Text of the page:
After scientists have engineered a new strain of H5N1, commonly known as bird flu, which is readily transmitted between humans, the Annals of Internal Medicine, the principal journal of the American College of Physicians, has published two perspectives online in advance, in which concerns are raised as to whether or not this research should be continued, and how the data should be shared for the benefit of public health. The H5N1 virus that is circulating at present has an extremely high mortality rate, killing approximately 60% of the more than 500 confirmed human incidents, but in comparison to seasonal flu, this strain has not has not spread easily amongst humans. Two research teams, who bear no relationship with the perspective of Annals authors, have recently engineered the H5N1 virus to make it readily transmissible between ferrets, meaning that it may also be able to make it easily transmissible between humans.
US scientists propose that flu pandemics follow La NiĆ a weather conditions in the equatorial Pacific. The conditions alter bird migration patterns and this promotes new strains of flu (migrating birds are known to be primary pools of human influenza virus). However, since La NiĆ a occurs more frequently than global flu pandemics, the researchers suggest other factors must also come into it, and their findings are just one piece of the puzzle. Jeffrey Shaman of the Mailman School of Public Health at Columbia University, and Marc Lipsitch of the Harvard School of Public Health, write about their findings in a paper due to be published in PNAS this week. Shaman is assistant professor of Environmental Health Sciences at the Mailman School. He said in a statement that: "We know that pandemics arise from dramatic changes in the influenza genome.
A new diagnosis technique developed by researchers at the RIKEN Omics Science Center (OSC) has succeeded in detecting influenza virus infection in only 40 minutes and with one hundred times the sensitivity of conventional methods. Clinical research conducted in 2009 and 2010 confirms the new technique accurately identified the 2009 pandemic (pdm) influenza virus in Japanese patients less than 24 hours after fever onset, much faster than standard diagnostic tests. The human-to-human transmission of new, highly pathogenic strains of influenza virus poses today a major threat to human health and to the security of global society. With its rapid global spread, the 2009 pandemic (pdm) influenza virus reminded the world of this threat, resulting in an estimated 18, 000 deaths worldwide. In Japan, infected patients over the winter season of 2009 accounted for a staggering 16% of the total population.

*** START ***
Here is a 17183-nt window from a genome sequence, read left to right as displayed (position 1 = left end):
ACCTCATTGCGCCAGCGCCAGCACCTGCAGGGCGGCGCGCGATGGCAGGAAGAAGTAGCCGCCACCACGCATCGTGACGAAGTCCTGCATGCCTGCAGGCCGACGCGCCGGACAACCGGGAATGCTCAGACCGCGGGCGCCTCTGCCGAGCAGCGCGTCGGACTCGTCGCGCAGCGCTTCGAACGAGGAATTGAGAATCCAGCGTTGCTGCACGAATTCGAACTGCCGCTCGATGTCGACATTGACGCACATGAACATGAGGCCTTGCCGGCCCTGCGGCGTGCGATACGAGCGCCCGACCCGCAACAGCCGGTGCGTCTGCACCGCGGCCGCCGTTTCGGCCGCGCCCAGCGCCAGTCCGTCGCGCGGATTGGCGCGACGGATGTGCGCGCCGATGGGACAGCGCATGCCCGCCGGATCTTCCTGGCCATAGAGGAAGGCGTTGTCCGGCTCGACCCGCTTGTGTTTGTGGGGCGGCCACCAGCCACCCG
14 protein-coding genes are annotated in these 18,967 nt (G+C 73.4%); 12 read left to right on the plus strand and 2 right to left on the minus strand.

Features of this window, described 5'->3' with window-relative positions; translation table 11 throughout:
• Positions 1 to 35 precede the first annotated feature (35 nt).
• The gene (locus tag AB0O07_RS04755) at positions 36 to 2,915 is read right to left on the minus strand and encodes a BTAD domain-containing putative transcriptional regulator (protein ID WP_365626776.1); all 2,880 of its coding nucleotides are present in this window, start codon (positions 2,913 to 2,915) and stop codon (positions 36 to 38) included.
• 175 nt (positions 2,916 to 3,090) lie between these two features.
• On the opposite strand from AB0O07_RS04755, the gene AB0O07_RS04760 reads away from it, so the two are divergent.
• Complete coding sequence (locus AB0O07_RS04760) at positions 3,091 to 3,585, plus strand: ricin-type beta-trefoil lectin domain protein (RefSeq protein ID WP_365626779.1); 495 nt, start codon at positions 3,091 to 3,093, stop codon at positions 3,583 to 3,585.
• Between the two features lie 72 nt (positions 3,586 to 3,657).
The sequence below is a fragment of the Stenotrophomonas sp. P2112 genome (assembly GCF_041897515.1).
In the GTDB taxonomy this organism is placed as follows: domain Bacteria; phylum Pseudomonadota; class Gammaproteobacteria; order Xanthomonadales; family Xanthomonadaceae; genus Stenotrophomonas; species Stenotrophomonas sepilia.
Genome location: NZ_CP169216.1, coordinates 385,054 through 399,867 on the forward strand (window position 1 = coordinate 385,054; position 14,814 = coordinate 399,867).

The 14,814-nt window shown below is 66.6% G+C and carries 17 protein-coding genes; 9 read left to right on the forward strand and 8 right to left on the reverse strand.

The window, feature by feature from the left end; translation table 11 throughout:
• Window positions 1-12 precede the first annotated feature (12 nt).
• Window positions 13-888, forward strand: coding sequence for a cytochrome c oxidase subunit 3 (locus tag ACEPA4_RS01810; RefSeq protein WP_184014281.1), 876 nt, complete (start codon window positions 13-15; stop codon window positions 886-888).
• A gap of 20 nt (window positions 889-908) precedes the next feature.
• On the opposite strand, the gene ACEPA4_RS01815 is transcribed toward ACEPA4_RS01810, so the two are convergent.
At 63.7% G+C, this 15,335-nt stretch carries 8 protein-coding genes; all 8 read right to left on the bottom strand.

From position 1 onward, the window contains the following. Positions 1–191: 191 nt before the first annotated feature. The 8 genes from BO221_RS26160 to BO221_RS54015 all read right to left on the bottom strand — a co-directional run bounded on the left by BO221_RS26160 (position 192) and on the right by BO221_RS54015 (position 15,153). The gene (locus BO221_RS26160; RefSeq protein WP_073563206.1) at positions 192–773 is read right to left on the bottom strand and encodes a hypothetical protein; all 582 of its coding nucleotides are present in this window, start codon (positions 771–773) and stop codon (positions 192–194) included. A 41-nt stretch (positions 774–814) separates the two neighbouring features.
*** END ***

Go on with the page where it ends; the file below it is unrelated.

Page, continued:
Research on the H5N1 influenza (bird flu) virus' human transmissibility is seriously starting to worry WHO (World Health Organization) experts - in a written statement, the authors express concern about the potential risks linked to this research. The possible negative consequences of some experiments are serious and potentially dangerous. However, WHO adds that in cases where scientists work under the strictest of conditions, experiments should continue so that the fight against bird flu may progress. The H5N1 flu virus does not infect humans easily or often. However, it currently kills 60% of those it does infect. Experts fear that bird flu viruses might eventually genetically adapt so that they spread easily from human-to-human, resulting in a devastating flu pandemic. Bird flu is also known as avian flu.
Two years ago, pharmaceutical giant, Roche, promised the BMJ to release key Tamiflu trial data for an independent investigation. However, Roche refuses to provide full access to all its data. According to a new report by the Cochrane Collaboration, Roche's refusal to provide access leaves critical concerns about how the drug works unresolved. A BMJ investigation, published at the same time as the report, also voices serious concerns regarding drug data access, the drug approval process and the use of ghostwriters in drug trials. Because Tamiflu has become a common influenza treatment in the UK, with the World Health Organization also adding the drug onto their list of Essential Medicines, Roche continues to declare that it is supported by influential health agencies. When Cochrane researchers decided to investigate into Roche's claim that Tamiflu prevented complications and reduced the number of people in need of hospitalization, they found their investigation to be jeopardized by Roche's refusal to provide all of its trial data for analysis.